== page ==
Tuesday, 18 September 2018
Questions without Notice: Take Note of Answers
That the Senate take note of the answers given by the Minister for Indigenous Affairs (Senator Scullion) to questions without notice asked by Senators O'Neill, Brown and Chisholm today relating to aged care funding.
What I thought was extraordinary today was the minister's lack of ability to answer any of the questions relating to the aged-care cuts and whether or not the minister watched the Four Corners program last night. But just to highlight one of the answers that was given by Senator Scullion, when we asked about former Treasurer Scott Morrison's cut of $1.2 billion, the minister said that it wasn't a cut; it was just an efficiency dividend. When isn't a cut a cut?
The answers, and the lack thereof, from this minister demonstrated very clearly why the aged-care sector has been in crisis and why this government has failed to address those concerns. The minister didn't even know who Sean Rooney—the CEO of LASA, the national body of aged-care providers—was. It was Sean Rooney, in fact, who said that over the last four years there has been $3 billion taken out of the aged-care sector. When the sector is in crisis it's not the time to cut—as this government has done.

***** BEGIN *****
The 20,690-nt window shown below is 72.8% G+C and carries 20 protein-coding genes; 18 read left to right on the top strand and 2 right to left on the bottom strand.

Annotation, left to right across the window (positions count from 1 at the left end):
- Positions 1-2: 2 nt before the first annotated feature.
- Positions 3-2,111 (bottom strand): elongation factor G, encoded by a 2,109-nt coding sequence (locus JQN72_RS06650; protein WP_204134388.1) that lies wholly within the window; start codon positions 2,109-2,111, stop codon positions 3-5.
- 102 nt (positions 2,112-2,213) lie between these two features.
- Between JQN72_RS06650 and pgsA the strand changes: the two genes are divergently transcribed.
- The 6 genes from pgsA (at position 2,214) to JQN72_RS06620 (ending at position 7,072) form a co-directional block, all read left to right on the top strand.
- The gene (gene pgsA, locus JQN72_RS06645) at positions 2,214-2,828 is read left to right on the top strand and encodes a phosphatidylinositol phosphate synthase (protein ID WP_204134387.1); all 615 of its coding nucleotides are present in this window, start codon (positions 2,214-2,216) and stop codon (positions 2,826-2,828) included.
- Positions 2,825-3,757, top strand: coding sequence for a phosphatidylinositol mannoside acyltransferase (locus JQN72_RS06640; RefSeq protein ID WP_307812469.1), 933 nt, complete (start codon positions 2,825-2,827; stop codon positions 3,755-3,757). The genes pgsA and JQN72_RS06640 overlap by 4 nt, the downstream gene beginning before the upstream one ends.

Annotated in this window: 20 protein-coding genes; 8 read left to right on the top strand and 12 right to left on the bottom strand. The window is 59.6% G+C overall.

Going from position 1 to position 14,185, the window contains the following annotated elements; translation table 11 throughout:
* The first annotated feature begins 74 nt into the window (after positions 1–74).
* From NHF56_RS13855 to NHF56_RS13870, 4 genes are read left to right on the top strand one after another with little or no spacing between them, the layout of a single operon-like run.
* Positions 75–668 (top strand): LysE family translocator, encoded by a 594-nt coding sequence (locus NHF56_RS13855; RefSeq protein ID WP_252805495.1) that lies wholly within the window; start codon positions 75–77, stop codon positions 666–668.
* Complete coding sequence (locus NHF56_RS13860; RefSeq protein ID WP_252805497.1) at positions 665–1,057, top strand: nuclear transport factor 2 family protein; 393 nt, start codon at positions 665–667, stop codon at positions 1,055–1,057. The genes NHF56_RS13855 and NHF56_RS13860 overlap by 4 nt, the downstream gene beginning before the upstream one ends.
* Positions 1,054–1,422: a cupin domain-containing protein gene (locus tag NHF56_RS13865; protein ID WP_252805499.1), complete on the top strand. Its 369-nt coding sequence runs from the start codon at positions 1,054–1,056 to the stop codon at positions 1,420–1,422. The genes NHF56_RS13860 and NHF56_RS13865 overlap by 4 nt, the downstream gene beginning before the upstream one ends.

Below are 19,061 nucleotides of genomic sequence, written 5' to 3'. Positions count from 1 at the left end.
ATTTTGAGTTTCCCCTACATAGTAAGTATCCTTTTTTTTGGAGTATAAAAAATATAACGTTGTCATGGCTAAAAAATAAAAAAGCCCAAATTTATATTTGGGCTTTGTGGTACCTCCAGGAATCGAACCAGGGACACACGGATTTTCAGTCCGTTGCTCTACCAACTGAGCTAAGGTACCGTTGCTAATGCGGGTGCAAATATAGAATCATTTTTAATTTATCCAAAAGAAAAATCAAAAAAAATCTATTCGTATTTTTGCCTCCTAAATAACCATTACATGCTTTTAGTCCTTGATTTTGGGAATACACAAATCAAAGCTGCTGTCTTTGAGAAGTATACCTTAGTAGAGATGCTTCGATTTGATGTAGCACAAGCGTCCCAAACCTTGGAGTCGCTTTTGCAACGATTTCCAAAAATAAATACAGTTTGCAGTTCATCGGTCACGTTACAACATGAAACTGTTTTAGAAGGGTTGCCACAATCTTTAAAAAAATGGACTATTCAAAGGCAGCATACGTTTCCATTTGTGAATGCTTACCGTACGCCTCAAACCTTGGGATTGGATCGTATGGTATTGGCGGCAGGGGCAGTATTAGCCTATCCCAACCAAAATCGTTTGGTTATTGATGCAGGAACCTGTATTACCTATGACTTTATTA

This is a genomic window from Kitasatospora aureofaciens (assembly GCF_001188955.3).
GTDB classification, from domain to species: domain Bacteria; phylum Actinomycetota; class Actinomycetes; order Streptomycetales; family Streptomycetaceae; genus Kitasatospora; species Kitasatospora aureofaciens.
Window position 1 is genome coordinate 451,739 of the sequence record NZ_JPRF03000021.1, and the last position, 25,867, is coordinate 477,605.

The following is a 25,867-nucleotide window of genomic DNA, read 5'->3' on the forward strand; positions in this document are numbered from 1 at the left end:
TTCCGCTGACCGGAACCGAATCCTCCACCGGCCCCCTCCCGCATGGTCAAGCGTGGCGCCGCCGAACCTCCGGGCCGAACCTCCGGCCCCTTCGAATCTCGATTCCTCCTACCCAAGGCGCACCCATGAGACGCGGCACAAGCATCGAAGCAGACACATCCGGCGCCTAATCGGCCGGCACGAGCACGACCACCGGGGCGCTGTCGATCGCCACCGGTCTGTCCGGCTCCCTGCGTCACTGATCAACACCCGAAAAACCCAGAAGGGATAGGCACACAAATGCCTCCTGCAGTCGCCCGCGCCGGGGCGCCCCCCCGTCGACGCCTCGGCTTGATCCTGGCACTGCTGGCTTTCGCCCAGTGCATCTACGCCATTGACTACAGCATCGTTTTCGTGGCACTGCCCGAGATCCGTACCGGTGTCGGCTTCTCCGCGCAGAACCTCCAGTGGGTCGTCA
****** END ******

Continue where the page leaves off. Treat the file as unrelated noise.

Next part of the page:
They've been in government five years and what they want to do is point back to when Labor was in government. Well, I'm quite happy to talk about what we did when we were in government, because it was former minister Mark Butler who worked with the then opposition to deliver a new platform for aged care in this country with the Living Longer Living Better reforms. That was reinforced with an investment of $3.7 billion. All this government had to do when they came into power was to continue that reform. They failed to do that. Three ministers have had this responsibility over four years. Not one of them has actually had their eye on the ball, otherwise they would have known what this sector was facing. They would have known the issues and the challenges around the work force. What have we seen? In the last three years at least 14 reports have been handed down, ranging from issues with staff and the challenges there to the cost of aged care. What have we seen from this government? All they've done is stack them one on top of the other. All they're doing is gathering dust. One of those reports was mandated through legislation which we introduced when we were in government. That was the David Tune report. It was a very thorough report, and he was a very highly respected public servant. But what have we seen from this government? They have just cherrypicked a few things—that's all that they have done.